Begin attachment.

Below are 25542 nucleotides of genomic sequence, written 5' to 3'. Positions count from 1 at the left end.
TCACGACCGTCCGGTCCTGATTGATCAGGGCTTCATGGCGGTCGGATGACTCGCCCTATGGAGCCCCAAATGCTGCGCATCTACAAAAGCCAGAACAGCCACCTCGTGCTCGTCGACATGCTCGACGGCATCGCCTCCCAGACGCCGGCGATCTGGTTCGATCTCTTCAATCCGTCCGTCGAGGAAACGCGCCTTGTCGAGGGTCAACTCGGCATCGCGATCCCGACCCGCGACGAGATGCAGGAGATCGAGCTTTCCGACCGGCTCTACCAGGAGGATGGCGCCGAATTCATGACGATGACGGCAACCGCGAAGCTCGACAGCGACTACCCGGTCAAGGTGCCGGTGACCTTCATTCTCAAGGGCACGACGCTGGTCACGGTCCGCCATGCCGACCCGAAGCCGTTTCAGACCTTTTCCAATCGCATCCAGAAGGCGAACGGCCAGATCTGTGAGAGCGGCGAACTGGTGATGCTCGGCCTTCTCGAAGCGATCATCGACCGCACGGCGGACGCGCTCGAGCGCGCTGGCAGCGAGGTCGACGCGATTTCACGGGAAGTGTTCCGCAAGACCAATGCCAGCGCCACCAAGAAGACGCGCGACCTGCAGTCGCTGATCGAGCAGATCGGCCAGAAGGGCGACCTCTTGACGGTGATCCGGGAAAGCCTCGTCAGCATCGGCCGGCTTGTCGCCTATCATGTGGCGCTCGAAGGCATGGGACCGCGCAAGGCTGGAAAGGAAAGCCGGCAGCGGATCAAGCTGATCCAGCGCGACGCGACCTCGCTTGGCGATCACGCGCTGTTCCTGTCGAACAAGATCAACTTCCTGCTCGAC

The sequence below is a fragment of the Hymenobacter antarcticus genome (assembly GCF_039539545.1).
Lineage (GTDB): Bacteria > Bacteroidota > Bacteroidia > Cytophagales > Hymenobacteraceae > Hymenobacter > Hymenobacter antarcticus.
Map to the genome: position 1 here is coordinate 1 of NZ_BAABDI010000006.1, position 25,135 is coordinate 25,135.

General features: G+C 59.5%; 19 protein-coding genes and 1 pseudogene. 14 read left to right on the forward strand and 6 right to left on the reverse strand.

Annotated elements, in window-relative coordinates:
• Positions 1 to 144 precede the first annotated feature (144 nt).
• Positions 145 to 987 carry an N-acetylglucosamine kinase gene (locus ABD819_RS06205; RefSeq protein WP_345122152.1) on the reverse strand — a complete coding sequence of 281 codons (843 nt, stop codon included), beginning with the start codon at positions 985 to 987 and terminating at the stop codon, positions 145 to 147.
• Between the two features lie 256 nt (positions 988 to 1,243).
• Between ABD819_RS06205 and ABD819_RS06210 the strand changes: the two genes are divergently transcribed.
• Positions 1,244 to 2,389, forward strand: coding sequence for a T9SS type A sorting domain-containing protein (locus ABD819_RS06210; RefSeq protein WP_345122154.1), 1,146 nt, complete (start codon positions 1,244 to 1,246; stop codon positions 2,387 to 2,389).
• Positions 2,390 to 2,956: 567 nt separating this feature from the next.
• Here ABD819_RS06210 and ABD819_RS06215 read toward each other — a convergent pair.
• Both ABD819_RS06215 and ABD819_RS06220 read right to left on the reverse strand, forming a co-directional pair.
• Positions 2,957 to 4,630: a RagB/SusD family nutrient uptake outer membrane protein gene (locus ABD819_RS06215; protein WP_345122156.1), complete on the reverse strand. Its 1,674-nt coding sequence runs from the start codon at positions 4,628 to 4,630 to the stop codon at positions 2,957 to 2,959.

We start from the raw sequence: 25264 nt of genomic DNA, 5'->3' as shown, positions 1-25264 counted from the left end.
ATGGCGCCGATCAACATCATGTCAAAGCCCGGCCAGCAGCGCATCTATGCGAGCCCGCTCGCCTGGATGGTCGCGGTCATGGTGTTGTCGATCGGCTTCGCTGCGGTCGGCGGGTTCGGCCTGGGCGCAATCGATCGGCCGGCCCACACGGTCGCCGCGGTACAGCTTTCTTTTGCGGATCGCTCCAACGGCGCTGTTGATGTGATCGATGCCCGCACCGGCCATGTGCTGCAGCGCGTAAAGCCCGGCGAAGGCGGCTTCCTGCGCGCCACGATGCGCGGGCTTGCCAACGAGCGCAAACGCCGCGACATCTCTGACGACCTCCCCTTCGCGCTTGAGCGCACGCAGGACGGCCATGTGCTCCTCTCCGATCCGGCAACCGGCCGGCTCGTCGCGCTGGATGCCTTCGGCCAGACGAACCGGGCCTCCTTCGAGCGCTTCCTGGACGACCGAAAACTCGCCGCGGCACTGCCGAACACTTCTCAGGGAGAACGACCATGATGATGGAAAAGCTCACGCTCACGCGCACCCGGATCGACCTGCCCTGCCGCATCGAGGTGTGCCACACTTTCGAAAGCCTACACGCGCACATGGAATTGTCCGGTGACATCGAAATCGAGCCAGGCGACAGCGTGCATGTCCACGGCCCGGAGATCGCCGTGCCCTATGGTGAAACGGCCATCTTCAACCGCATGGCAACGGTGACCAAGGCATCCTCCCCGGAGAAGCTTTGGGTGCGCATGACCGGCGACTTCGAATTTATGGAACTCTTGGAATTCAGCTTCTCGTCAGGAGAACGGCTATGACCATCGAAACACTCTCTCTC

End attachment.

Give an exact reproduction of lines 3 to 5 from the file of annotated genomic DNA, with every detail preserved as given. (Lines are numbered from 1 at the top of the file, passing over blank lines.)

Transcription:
The sequence below is a fragment of the Hymenobacter antarcticus genome (assembly GCF_039539545.1).
Lineage (GTDB): Bacteria > Bacteroidota > Bacteroidia > Cytophagales > Hymenobacteraceae > Hymenobacter > Hymenobacter antarcticus.
Map to the genome: position 1 here is coordinate 1 of NZ_BAABDI010000006.1, position 25,135 is coordinate 25,135.